I am the mother of four human beings. I am also mom to two cats and am well aware that it’s not the same thing. But dare I say one can gain some wisdom about being a decent human mom from being a decent pet mom?
So much of our ego is wrapped up in parenting our children. We blame ourselves for their shortcomings and take credit for their successes. “If only I spent more one-on-one time with her earlier,” “She’s bad at math like I am,” and “I should have set more consistent rules when he was a toddler” are not helpful. “She is beautiful like my sister,” “she gets her intelligence from us,” and “We raised him right” are just the other side of the same coin. When they seem to do poorly, we feel unnecessarily guilty, and when they do well, we take undue credit.
When the cat misbehaves, it’s just being a cat. It’s either kind of funny or it’s just something we deal with in a relatively kind way that works. If we can teach the animal, we do. Sometimes we ignore it because it doesn’t matter very much. It really doesn’t have anything to do with us. Why can’t we think that simply with our kids? When a pet is a source of joy and comfort, the credit goes to the great animal and companion that it is, not to us for being connected to it. We are separate beings who happen to be in relationship with each other. Same with our kids.
Most moms succumb to the temptation to occasionally compare their kids, whether out loud or in their own minds. “This is my most athletic child, my prettiest, my smartest,” or “Why can’t she work as hard as her sister?” I have an overweight black cat named Judy and a smaller calico named Minnie. Never in a million years would anyone in the family say or think, “If only Judy were as skinny as Minnie” or a different color or with different eyes, or quirks, or anything other than who and what she is. We love and embrace them both for exactly who they are. Judy is loyal and kind to my youngest, and a good hunter. Minnie is cute and silly. We can absolutely try to think of our kids along those lines. They have individual looks, abilities, personalities, and proclivities. And they deserve to be fully accepted unconditionally.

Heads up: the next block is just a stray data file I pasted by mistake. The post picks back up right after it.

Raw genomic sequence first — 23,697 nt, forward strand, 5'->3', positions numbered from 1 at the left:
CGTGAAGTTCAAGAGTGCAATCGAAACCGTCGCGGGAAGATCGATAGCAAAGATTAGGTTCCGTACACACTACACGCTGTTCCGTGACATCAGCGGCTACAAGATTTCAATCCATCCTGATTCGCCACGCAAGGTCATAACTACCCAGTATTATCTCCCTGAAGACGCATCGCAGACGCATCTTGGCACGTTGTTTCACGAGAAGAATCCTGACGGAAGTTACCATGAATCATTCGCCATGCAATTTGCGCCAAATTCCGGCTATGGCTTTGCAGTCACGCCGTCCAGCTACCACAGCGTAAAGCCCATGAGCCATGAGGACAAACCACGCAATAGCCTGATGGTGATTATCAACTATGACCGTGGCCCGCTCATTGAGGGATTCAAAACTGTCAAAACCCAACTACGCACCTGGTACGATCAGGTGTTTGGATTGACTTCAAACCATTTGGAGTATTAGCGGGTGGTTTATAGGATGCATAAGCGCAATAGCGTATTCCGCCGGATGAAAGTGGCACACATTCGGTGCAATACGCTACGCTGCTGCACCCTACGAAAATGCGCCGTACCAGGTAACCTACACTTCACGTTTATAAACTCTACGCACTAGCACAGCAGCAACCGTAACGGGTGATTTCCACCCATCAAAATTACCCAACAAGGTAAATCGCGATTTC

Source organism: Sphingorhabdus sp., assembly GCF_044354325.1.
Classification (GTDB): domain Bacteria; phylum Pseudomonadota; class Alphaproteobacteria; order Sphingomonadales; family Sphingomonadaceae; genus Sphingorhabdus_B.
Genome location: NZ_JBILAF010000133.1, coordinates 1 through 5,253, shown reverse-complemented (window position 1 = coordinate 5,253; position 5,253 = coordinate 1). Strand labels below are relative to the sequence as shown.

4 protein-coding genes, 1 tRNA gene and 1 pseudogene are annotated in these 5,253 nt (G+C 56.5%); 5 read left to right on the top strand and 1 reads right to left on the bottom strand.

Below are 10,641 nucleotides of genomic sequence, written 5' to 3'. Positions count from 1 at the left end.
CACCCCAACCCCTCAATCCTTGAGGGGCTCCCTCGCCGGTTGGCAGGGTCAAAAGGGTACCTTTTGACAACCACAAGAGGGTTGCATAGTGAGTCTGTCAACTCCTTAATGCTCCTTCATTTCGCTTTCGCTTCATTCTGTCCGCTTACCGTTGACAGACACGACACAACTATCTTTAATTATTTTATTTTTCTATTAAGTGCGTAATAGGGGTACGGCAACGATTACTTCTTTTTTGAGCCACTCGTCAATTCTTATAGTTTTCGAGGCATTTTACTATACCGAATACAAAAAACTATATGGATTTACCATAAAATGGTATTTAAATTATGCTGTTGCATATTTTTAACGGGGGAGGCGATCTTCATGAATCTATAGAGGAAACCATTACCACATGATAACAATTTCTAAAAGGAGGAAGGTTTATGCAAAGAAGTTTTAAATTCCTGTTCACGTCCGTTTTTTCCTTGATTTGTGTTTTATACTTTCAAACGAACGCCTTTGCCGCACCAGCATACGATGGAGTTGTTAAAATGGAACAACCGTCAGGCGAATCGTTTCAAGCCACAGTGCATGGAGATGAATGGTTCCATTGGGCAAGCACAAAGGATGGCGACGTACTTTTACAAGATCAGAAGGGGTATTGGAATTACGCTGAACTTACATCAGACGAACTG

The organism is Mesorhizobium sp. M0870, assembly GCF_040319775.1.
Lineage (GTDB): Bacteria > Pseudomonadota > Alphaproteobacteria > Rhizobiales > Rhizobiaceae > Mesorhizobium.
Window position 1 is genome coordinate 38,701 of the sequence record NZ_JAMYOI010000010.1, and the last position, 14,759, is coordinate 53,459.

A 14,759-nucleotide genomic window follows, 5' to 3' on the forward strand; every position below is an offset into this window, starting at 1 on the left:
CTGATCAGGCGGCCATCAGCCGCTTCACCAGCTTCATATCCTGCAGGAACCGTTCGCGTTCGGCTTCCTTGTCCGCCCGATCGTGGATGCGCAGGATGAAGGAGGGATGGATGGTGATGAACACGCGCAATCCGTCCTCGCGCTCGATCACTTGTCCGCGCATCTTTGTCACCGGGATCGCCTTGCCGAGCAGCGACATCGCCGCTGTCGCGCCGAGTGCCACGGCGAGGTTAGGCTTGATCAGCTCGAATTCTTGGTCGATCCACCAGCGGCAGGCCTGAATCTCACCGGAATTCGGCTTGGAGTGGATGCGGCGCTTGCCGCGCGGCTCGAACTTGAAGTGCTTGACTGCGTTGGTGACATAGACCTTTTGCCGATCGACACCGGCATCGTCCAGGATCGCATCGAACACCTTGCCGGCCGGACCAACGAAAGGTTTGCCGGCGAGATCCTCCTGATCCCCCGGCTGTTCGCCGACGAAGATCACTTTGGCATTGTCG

There isn’t a day that goes by that I don’t snuggle and pet my animals, speak to them in my high-pitched mommy voice, and simply enjoy their physical presence. And I confess that along with many other parents, I don’t hug my kids and say, “I love you” when they get past a certain age as freely as I used to. They still love it and need it, and so do I.
Lately I am finding myself seeking out information on rescue dogs that need a home. I want another being to nurture, completely separate from me but for me to love and guide, its “weaknesses” exactly what are appealing to me. I can’t wait to find out what I learn.